19 November 2013

NE/SD Family History Road Trip (part 4)

Day 6, Thursday, Oct. 24

Thursday we headed east for Geddes, SD passing through Yankton and Bon Homme County on our way there. Our first stop was the cemetery. It did not take us long to find the graves of another set of great-grandparents, William and Mary (Herren) Ogden. We also found the graves of Mary’s parents, my great-great-grandparents John and Julia (Adelbush) Herren.

After the cemetery, we headed out to find the farms of my ancestors in Charles Mix County. I had located the descriptions of the farms and maps of their locations at the General Land Office website of the Bureau of Land Management. I was able to use Google Maps to find them and figure out how to get there. The first one was a doozy. It was the farm of John Frederick Herren, who owned the northwest quarter of section 29 and the northeast quarter of the northeast quarter of section 30 in Jackson Township. I had expected we’d be on some unpaved back roads, but the “Minimal Maintenance” sign we passed made me question the wisdom of our quest. It was worth the effort though--his land was high on a bluff from which you can see the Missouri River to the south. Very picturesque. He farmed there from about 1895 to 1910. It was his second farm in SD, the first being somewhere in Union County.

John Herren's farm in Jackson Twp., Charles Mix Co., SD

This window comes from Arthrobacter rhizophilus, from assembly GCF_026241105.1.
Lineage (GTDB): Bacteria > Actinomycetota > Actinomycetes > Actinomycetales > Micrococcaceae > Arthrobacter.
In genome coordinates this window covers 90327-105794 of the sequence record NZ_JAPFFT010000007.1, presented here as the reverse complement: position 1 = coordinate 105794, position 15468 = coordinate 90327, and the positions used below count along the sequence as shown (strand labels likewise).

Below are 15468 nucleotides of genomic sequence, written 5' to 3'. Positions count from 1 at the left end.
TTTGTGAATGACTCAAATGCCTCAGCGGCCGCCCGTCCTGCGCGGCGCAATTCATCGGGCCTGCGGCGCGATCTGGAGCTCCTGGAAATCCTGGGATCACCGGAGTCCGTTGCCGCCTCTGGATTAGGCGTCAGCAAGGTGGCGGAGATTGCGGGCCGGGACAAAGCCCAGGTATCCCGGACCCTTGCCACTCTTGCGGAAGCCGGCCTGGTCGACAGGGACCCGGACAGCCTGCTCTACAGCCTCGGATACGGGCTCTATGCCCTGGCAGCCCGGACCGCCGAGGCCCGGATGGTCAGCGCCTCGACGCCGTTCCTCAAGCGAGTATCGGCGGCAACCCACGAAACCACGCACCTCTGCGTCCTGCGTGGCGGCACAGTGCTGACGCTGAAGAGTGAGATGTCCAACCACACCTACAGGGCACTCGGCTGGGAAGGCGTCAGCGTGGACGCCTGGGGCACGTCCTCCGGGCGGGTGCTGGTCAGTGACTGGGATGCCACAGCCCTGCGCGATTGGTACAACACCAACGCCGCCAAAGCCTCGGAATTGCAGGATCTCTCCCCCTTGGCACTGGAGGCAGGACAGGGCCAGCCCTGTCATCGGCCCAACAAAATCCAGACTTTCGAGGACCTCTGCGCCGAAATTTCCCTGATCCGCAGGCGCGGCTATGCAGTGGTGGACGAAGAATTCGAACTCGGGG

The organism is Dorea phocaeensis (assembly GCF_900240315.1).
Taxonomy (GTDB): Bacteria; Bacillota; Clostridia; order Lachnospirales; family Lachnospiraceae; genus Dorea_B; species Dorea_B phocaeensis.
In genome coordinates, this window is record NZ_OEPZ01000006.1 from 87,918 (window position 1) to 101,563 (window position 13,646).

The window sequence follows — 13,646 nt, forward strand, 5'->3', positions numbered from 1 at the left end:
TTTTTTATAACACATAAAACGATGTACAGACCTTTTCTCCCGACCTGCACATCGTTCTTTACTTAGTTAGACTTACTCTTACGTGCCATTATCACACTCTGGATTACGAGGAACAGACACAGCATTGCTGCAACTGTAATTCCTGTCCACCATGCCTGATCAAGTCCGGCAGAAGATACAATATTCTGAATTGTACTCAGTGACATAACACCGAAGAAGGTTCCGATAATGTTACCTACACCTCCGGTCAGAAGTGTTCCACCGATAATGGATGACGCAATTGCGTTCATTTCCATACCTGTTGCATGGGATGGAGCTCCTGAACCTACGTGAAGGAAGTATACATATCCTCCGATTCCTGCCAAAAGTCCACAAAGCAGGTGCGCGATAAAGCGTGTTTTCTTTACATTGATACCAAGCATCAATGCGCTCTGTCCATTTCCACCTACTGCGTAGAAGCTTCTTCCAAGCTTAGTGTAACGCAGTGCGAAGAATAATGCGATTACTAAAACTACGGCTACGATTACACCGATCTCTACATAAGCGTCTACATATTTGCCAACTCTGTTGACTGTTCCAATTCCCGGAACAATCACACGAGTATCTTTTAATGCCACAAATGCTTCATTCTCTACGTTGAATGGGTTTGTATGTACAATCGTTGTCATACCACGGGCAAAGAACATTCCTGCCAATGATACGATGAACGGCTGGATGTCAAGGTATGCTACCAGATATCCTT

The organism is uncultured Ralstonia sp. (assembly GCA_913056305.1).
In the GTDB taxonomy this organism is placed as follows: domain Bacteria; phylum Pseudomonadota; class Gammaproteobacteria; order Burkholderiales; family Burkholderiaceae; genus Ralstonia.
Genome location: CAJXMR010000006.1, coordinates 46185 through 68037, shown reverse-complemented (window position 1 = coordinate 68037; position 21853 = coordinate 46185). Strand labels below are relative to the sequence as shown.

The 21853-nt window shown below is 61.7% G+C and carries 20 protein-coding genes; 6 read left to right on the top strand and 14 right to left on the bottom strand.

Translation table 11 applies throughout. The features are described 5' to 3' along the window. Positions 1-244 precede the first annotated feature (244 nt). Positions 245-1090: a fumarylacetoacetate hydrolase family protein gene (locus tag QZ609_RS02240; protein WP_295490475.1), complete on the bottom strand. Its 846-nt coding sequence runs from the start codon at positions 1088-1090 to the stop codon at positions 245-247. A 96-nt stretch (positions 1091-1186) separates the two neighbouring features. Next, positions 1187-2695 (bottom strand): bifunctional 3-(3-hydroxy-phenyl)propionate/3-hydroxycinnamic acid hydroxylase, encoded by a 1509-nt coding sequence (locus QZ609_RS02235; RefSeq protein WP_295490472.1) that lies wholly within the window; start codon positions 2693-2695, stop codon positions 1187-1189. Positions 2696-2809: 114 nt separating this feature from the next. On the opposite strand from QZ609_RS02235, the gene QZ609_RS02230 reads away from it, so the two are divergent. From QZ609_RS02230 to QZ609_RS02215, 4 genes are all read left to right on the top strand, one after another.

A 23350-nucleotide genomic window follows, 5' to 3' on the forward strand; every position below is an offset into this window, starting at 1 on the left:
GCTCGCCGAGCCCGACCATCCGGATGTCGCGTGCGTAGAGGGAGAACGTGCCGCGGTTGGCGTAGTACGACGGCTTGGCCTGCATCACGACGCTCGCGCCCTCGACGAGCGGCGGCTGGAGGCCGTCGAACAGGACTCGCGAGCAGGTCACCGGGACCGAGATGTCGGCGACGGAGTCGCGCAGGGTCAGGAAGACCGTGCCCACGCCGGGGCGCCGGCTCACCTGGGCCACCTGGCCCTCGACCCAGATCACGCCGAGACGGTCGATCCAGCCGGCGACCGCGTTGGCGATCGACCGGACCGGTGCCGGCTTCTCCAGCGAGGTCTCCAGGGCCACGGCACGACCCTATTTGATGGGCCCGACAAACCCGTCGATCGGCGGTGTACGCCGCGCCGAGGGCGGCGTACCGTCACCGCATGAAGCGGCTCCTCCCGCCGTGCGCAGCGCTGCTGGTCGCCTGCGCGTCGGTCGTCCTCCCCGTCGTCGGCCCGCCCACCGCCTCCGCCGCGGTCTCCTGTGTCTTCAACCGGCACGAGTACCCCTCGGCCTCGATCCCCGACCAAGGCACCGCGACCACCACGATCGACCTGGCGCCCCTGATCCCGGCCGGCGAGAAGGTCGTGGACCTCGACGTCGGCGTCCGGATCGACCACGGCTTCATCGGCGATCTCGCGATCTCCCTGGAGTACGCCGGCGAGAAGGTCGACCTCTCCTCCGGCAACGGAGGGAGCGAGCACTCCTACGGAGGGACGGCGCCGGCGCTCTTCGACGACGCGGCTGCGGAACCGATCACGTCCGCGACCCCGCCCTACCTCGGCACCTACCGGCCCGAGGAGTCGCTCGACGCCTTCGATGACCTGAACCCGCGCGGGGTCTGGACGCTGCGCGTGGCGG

The next two farms were easier to find. James Robert Ogden’s was northeast of Geddes in Moore Township, as was his son’s William Ogden’s. JR farmed there from about 1882 to 1895, when he headed farther west to Rapid City, where he and his wife are buried. William was on his farm from sometime in the late 1890s to between 1906 and 1910.

James Robert Ogden's farm in Moore Twp., Charles Mix Co., SD

William F. Ogden's farm in Moore Twp., Charles Mix Co., SD
After visiting all of the sites in Charles Mix County, it was on to Mitchell, SD for the night. We of course had to visit the Corn Palace. There is not much else to see or do in Mitchell. 

Heading back to our hotel room after a dip in the indoor swimming pool, we met a group of pheasant hunters who like us were from the Chicago suburbs, Frankfort, Bourbonnais and a third one that I cannot recall. 

(to be continued)

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